Tuesday, September 16, 2008

Silly Pricing?

Sometimes market mechanics (who has money, who faces a liquidity crunch, and what valuable holdings are in the hands of -- and subject to liquidation by -- people needing immediate liquidity, how many shares are being offered for sale compared to ordinary trading volumes, etc.) are more important to short-term prices than are fundamental valuation metrics. The Quote Of The Day in regard to irrational short-term pricing comes from WinLoseOrDraw, a poster on the Apple board at InvestorsHub:
If anyone has a cogent explanation for why Merrill Lynch announced a $29 buyout yesterday and is trading at $17 today, I'd be delighted to sit and listen.
WinLoseOrDraw, Apple Board post 79639
I think the extent to which financials are too hated for their ownership to be admitted by institutions with window-dressing issues is a concern, as is the concern that an all-stock buyout deal valued at $29 in future-delivered shares of a financial company subject to more financial-related bad news carries a lot more risk than an offer for $29 in cash now. Since anyone too scared of Merrill Lynch because of its subprime exposure is probably similarly scared of Bank of America, the price disparity giving rise to the question isn't likely to drive new money into the shares.

The interesting thing about some of these companies is that the market currently values their trading businesses as worthless, when in fact each has had some success creating income from trading. The losses aren't trading losses, they're losses caused by the fee-generating side of the business when they wanted to package up a bunch of subprime garbage, couldn't find buyers, and decided that because some rating agency could be paid to bless the instruments with AAA ratings that they didn't pose a material risk of loss and need not be disclosed to shareholders. It's hard from where I stand to decide whether the subprime exposure is so great that it doesn't matter what the trading business is worth, or whether the devaluation of the trading business creates a buy op.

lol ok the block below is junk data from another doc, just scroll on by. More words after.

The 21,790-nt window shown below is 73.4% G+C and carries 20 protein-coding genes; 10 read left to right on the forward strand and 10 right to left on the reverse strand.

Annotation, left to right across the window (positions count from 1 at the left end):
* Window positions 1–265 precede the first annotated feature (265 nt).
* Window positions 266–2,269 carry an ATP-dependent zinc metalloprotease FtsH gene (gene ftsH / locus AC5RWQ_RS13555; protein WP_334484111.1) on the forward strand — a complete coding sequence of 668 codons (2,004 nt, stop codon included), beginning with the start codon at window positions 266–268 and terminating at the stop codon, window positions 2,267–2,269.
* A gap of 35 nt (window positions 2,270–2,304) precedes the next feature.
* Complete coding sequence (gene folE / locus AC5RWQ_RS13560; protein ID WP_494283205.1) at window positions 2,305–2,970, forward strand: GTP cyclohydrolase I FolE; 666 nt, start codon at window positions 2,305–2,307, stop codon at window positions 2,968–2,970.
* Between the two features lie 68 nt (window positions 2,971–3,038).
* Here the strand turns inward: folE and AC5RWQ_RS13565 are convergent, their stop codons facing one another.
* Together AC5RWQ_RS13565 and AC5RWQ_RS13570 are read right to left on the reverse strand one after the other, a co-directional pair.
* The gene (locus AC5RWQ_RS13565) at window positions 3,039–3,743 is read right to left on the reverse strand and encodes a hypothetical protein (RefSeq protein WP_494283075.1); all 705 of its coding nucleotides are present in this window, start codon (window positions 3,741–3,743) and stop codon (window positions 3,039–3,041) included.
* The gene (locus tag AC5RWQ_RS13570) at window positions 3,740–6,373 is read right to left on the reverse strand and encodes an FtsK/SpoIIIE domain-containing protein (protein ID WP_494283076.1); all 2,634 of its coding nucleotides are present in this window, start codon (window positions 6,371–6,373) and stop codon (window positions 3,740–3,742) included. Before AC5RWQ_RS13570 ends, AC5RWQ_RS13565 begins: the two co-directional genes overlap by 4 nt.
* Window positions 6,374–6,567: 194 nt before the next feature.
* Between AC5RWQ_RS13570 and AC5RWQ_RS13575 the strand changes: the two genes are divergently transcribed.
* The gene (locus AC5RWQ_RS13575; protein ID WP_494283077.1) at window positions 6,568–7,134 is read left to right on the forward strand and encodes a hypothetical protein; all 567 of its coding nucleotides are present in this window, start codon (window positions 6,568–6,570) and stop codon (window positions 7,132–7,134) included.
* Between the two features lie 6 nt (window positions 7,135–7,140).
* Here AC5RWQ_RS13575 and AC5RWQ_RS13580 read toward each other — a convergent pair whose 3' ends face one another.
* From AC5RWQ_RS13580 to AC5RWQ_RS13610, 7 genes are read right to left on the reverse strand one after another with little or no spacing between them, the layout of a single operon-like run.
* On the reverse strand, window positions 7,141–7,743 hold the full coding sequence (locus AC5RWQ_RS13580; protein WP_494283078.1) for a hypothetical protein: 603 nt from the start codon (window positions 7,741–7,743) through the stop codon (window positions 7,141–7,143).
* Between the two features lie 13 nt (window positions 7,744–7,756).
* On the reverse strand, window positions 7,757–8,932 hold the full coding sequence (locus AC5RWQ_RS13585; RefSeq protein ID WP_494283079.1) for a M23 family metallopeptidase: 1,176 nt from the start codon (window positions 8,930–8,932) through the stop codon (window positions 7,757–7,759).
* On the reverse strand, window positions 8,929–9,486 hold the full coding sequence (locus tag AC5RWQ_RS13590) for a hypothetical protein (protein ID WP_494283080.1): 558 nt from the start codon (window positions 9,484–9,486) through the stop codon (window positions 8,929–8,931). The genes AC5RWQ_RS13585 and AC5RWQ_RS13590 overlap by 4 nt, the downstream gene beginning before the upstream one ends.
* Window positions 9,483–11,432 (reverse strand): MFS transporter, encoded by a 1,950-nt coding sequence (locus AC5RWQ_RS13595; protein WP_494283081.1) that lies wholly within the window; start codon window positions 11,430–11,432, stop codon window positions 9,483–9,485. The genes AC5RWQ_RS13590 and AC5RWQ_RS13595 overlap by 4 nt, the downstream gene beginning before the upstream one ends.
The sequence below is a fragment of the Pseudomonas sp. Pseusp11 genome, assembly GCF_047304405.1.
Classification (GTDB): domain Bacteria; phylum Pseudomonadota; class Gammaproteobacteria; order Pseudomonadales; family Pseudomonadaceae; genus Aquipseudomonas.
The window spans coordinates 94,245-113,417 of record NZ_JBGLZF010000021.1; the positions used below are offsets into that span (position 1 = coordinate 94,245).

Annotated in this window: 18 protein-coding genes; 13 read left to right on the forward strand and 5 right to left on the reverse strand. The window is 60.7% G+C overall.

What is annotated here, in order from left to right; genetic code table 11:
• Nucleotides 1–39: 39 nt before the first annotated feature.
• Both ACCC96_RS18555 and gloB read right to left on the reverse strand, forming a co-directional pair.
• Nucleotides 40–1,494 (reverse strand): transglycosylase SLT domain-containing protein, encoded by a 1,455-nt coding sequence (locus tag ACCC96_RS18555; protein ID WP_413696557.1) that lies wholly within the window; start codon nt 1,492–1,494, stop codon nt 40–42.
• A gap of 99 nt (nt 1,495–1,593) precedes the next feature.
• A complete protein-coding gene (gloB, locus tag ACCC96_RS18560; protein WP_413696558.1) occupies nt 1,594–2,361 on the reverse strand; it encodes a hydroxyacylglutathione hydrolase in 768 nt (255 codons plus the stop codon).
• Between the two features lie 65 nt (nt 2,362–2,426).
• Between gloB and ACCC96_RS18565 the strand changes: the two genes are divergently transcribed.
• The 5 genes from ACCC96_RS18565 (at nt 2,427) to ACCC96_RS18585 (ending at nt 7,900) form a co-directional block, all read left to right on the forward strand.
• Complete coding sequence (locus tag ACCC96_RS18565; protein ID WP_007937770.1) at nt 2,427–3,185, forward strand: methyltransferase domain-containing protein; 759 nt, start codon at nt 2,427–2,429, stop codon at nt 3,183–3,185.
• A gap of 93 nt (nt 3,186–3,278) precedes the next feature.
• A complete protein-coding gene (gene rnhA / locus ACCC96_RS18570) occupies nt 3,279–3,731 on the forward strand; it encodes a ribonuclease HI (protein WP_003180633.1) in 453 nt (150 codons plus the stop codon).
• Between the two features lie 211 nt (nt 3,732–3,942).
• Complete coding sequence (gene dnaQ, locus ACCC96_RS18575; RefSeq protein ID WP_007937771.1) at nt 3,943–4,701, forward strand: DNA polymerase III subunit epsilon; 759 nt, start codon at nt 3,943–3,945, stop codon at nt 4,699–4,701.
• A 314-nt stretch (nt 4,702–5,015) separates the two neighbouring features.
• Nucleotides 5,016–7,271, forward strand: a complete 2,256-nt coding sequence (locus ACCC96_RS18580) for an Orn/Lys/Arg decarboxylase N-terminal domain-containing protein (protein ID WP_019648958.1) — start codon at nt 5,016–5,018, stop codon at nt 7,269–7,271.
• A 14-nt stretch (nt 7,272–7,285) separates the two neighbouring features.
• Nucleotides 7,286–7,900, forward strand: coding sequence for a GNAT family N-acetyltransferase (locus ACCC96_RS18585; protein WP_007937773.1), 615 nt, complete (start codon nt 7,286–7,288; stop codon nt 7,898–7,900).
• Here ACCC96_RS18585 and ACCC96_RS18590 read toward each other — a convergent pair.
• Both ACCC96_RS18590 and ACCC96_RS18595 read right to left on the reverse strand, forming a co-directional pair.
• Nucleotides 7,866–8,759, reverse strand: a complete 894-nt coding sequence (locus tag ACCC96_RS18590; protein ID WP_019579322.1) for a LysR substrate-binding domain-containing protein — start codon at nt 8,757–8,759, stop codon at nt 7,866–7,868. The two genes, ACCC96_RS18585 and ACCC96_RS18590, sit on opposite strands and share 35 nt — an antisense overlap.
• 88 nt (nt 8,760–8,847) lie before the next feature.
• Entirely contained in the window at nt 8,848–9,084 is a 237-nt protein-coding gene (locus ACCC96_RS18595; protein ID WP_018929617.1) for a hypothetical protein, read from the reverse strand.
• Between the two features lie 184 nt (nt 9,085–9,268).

In the interest of full disclosure, I haven't done the kind of careful watching on Merril Lynch, Bank of America, or Lehmann than I have on American Capital; I don't pretend to have a clear view of their fundamental worth, or their competitive positions in their markets. I do have a view of what uncertainty does to buyers' appetites, and a firm impression that promising the future delivery of $29 worth of Bank of American shares, as calculated using today's price rather than the price that obtains at the date of the transfer, isn't so obviously worth more than the delivery of $17 in cash today that we should conclude people are crazy for not jumping at the chance -- expecially for people who already have interest in (and expsure to) financials, and may now want to magnify that exposure with new positions. The exit strategy for the Merrill Lynch purchase isn't cash but an exchange of shares in another financial stock.

Prospective buyers may be full to the gills of financials and unwilling to accept the proposed exit from Merrill Lynch shares into Bank of America shares. Show us an all-cash buy offer, and the market mechanics will show you a new price for Merrill Lynch.

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